Be Aware of the Dangers of Sepsis and the Importance of Early Detection
September is Sepsis Awareness month; so, we thought we’d share some of the basics of Sepsis. Sepsis is the body’s overwhelming and life-threatening response to infection that can lead to tissue damage, organ failure, and death. In other words, it’s your body’s overactive and toxic response to an infection. At John Knox Village East & Meyer Care Center we have an infection disease control expert to reduce infection and its side effects.
Your immune system usually works to fight any germs (bacteria, viruses, fungi, or parasites) to prevent infection. If an infection does occur, your immune system will try to fight it, although you may need help with medication such as antibiotics, antivirals, antifungals, and antiparasitics. However, for reasons researchers don’t understand, sometimes the immune system stops fighting the “invaders,” and begins to turn on itself. This is the start of sepsis.
Some people are at higher risk of developing sepsis because they are at higher risk of contracting an infection. These include the very young, the very old, those with chronic illnesses, and those with a weakened or impaired immune system.
Patients are diagnosed with sepsis when they develop a set of signs and symptoms related to sepsis. Sepsis is not diagnosed based on an infection itself. If you have more than one of the symptoms of sepsis, especially if there are signs of an infection or you fall into one of the higher risk groups, your doctor will likely suspect sepsis. The warning signs of Sepsis can be remembered with the TIME acronym:
Temperature Higher or Lower Than Normal
Infection – you may have signs and symptoms of an infection
Mental Decline – confused, sleepy, difficult to rouse
Extremely Ill – “I feel like I might die”, severe pain or discomfort
Sepsis progresses to severe sepsis when in addition to signs of sepsis, there are signs of organ dysfunction, such as difficulty breathing (problems with the lungs), low or no urine output (kidneys), abnormal liver tests (liver), and changes in mental status (brain). Nearly all patients with severe sepsis require treatment in an intensive care unit (ICU).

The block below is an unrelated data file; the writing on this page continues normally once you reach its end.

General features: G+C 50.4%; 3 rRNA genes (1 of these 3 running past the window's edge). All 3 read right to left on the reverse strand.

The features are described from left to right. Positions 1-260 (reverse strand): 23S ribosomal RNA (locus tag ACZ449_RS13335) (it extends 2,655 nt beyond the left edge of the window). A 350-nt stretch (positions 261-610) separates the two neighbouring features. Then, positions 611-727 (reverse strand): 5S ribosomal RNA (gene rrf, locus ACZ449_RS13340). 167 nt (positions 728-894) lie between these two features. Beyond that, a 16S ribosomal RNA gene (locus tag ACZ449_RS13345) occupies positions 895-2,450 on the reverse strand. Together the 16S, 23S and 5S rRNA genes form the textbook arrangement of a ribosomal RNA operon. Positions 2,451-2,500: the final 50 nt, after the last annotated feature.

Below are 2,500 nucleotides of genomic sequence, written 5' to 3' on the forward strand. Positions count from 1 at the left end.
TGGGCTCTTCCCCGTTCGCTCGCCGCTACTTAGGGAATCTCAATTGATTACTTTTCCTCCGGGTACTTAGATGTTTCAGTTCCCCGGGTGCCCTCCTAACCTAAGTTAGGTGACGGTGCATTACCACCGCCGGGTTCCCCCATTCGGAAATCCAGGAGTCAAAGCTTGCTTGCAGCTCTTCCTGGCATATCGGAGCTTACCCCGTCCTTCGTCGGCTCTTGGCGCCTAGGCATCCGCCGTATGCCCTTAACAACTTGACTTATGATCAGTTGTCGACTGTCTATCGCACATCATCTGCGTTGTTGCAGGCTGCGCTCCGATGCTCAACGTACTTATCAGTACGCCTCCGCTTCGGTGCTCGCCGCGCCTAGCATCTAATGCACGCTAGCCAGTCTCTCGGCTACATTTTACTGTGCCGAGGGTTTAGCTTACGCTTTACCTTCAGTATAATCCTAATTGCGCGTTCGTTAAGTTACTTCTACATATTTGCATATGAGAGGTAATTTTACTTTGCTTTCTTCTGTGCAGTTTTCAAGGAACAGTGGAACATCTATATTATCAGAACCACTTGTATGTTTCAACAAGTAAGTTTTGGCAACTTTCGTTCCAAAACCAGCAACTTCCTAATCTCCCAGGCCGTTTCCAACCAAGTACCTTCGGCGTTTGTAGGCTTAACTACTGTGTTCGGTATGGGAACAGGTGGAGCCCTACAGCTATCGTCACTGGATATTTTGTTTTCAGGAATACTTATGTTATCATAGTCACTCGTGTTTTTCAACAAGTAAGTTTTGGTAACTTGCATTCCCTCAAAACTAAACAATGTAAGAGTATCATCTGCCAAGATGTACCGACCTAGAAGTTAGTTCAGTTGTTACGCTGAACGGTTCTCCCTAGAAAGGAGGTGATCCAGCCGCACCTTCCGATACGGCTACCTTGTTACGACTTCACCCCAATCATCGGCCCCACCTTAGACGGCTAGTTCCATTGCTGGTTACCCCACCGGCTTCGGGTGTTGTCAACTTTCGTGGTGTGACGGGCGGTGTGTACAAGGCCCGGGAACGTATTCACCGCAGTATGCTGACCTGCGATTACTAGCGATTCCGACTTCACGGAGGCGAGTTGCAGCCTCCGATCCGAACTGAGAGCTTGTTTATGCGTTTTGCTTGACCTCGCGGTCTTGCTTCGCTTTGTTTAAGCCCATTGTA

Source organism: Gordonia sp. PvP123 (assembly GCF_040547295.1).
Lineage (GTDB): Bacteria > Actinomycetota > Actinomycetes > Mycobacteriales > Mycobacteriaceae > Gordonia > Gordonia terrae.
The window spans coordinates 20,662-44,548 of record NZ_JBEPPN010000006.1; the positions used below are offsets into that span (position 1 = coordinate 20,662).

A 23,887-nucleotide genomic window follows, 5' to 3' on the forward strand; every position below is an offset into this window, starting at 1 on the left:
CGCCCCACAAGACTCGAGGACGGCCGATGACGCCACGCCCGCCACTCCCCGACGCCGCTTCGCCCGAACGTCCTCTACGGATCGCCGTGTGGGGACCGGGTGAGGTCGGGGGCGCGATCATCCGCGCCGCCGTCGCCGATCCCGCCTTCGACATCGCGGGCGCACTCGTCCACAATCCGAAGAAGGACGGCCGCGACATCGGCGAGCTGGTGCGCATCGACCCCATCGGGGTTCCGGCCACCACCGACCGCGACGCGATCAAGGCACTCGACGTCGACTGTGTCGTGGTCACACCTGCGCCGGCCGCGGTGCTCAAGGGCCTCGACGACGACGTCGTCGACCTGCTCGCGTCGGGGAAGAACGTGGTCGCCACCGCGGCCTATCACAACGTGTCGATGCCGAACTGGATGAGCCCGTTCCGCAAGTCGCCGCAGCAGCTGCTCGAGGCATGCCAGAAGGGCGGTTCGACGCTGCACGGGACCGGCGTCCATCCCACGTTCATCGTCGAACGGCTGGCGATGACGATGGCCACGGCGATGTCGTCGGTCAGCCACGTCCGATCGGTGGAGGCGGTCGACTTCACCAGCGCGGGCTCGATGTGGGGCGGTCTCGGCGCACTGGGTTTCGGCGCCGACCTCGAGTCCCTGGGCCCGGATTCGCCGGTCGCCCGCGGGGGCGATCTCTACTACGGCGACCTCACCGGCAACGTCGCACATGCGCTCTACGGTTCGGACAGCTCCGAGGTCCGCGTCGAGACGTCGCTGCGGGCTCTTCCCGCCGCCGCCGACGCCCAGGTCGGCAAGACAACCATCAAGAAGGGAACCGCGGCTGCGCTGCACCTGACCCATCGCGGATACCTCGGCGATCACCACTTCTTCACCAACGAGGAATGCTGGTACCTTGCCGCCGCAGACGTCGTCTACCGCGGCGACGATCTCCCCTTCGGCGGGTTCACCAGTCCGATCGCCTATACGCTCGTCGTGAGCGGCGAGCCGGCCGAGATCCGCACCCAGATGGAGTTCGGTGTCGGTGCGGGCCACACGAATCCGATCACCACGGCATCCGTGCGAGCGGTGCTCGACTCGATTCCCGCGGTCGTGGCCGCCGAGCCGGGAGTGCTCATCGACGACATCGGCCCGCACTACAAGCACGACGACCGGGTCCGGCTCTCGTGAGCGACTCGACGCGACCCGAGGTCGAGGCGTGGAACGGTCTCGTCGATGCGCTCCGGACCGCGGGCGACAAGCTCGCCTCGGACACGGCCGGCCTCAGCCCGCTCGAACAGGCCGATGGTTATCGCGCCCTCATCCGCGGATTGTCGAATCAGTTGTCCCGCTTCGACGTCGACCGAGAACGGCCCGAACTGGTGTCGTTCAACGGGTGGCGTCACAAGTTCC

Septic shock is the most severe level and is diagnosed when your blood pressure drops to dangerous levels.
Sepsis has been named as the most expensive in-patient cost in American hospitals. One report stated the the costs were $24 billion in 2014. But at an average of over $18,000 per hospital stay and with over 1.5 million sepsis hospital stays per year, this actually works out to costs of $27 billion each year.
Studies investigating survival have reported slightly different numbers, but it appears that on average, approximately 30% of patients diagnosed with severe sepsis do not survive. Up to 50% of survivors suffer from post-sepsis syndrome. Until a cure for sepsis is found, early detection and treatment is essential for survival and limiting disability for survivors.
At our health center, we help people bounce back from many medical maladies and regain their strength and function. We offer physical therapy, occupational therapy and speech therapy both on an in-patient and out-patient basis.
Call us at 660-584-4416 or email us at firstname.lastname@example.org if you’d like to find out how we facilitate early detection and treatment of sepsis.